If you’re a seasoned veteran of Lions, you know the ins and outs of your club. You know who served as treasurer three years ago, you know what to order at dinner meetings and you probably know the proverbial secret handshake. But if a potential member began asking questions about Lions life in your club, would you know how to answer? Answering questions from a potential member about your club may seem straightforward, but how you answer can quickly become the difference between adding a Lion to your roster and seeing a potentially valuable contributor seek service opportunities elsewhere. When talking with a prospect, always try to put yourself in their shoes—what would I want from joining a Lions club? Here are three of the most frequent questions you might hear from a potential member, along with some guidance for answering them. What type of service does your club do? If you’ve been a Lion for some time, your first thought might be to rattle off some fundraisers and recurring projects. While a routine is a nice thing to have, consider the broader scope of Lions service and the wide variety of activities in which clubs participate before relating specifically your own club’s efforts. When discussing your own club, mention the relationships you’ve established with other organizations in the community. A good answer would sound like this: “The great thing about Lions clubs is the flexibility and openmindedness to do projects that members enjoy. Many clubs perform environmental cleanups, work with youth groups and do building and repair projects for playgrounds and community centers. Our own club has worked with the local school district on educating children about the dangers of drug use, and we’re always looking for other great project ideas.” What are the members in your club like? Once again, the key here is to consider the whole of Lions in a broader scope before dealing specifically with the makeup of your club. With more than 1.3 million members in more than 200 countries, Lions Clubs is an extremely diverse organization that is open and welcoming to those searching for a way to make a difference. Point out that the club is a great way to meet others, and stress that club members are much like the potential recruit— community-minded individuals interested in helping others. I have a very busy schedule that conflicts with club meetings. Is meeting attendance mandatory? The meeting attendance question is an important one. In a perfect world, every Lion would attend every meeting. In reality, family, school and work can intervene. While regular attendance is important, don’t consider it a “make-or-break” issue. Remember that some of the most valuable members in a club may also be involved in other activities. The best approach is to communicate the flexibility of your club and discuss how other members with similar scheduling hindrances handle their involvement with Lions. Being prepared to answer a potential member’s questions can make all the difference in adding a new Lion to your club. Listen, be patient and share the joy of being a Lion!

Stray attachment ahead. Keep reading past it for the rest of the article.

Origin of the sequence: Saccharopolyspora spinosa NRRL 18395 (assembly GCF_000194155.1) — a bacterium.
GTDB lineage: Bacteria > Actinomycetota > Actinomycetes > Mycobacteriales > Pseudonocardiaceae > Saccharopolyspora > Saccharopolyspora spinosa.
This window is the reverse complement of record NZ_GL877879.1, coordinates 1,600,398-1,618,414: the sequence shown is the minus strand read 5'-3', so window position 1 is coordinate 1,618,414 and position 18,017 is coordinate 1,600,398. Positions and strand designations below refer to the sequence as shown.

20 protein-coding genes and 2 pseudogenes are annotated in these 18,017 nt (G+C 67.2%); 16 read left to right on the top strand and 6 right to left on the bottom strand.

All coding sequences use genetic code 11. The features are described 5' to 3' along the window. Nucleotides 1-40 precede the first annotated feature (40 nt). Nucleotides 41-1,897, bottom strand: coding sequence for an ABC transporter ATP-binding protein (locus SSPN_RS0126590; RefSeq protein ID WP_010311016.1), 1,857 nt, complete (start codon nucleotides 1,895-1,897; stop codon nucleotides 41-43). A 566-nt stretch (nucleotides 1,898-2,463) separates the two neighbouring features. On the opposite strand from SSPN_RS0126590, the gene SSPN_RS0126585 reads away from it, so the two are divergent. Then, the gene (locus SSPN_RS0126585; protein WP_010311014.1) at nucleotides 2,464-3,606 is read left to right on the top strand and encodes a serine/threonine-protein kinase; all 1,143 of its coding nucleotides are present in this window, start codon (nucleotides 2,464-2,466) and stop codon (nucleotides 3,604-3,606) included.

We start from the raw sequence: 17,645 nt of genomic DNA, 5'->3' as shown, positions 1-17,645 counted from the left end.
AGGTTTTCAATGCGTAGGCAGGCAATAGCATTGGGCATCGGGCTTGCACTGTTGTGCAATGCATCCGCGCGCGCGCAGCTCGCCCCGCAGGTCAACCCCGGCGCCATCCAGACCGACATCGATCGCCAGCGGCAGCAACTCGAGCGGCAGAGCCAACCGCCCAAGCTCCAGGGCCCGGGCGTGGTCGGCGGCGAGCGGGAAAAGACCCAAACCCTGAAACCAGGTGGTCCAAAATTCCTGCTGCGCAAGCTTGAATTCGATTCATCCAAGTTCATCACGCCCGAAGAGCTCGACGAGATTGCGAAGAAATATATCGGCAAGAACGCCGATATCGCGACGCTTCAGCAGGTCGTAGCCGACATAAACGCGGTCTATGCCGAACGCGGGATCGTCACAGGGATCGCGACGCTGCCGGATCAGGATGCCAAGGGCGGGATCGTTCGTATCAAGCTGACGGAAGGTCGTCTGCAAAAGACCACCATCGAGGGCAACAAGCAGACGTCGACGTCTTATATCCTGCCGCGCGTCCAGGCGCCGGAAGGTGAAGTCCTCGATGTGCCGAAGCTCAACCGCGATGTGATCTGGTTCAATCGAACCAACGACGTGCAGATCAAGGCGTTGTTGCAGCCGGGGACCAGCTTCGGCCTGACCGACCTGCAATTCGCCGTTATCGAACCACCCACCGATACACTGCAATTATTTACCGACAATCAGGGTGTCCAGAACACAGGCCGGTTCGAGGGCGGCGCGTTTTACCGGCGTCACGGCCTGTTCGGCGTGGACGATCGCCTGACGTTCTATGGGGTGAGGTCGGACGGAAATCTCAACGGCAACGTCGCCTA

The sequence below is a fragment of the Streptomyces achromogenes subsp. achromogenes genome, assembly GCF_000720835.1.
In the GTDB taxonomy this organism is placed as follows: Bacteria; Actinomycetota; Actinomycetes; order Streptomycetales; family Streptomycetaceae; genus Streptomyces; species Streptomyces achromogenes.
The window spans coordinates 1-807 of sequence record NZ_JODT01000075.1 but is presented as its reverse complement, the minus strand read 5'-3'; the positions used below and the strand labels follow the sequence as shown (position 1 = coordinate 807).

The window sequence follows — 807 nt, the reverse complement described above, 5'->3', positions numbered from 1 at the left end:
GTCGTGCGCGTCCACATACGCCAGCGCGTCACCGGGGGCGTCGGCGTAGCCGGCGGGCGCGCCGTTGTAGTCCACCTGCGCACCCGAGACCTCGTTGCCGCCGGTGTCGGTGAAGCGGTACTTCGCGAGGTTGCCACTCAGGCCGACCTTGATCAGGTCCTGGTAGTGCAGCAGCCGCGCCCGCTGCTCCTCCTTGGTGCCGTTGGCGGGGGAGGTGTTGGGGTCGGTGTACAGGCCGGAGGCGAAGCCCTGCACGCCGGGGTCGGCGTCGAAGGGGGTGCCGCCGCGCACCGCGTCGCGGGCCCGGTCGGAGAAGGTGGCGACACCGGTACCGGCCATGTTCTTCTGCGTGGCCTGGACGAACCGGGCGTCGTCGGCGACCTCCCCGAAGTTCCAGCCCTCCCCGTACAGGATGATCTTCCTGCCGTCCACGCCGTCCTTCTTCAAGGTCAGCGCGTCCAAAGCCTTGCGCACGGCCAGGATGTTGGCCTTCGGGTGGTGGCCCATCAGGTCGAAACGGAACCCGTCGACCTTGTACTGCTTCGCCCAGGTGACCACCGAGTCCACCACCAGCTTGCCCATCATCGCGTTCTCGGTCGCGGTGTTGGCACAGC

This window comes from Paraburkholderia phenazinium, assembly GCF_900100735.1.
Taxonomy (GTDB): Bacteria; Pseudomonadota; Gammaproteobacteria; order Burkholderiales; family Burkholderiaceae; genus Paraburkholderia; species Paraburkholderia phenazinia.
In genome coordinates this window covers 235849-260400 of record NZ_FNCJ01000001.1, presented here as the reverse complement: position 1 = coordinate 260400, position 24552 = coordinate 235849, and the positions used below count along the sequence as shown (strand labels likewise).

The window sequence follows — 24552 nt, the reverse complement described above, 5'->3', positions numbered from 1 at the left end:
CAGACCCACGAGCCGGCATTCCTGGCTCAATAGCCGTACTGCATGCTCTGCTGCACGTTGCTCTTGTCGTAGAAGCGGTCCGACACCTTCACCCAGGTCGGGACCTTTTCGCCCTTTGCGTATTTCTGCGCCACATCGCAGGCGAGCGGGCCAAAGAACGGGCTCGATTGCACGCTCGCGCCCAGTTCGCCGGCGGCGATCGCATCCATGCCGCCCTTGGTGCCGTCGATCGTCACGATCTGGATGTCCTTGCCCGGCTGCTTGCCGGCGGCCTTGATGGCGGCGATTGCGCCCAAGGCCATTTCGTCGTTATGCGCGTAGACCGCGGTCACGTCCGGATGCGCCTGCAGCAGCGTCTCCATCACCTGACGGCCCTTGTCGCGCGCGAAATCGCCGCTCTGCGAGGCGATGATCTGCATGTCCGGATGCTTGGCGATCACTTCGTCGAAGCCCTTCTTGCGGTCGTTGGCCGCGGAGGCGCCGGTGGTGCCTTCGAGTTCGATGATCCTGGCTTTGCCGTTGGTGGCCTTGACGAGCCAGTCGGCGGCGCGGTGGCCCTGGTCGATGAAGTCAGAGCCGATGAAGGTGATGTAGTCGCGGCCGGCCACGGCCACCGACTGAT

Published by International Association of Lions Clubs . View All Articles.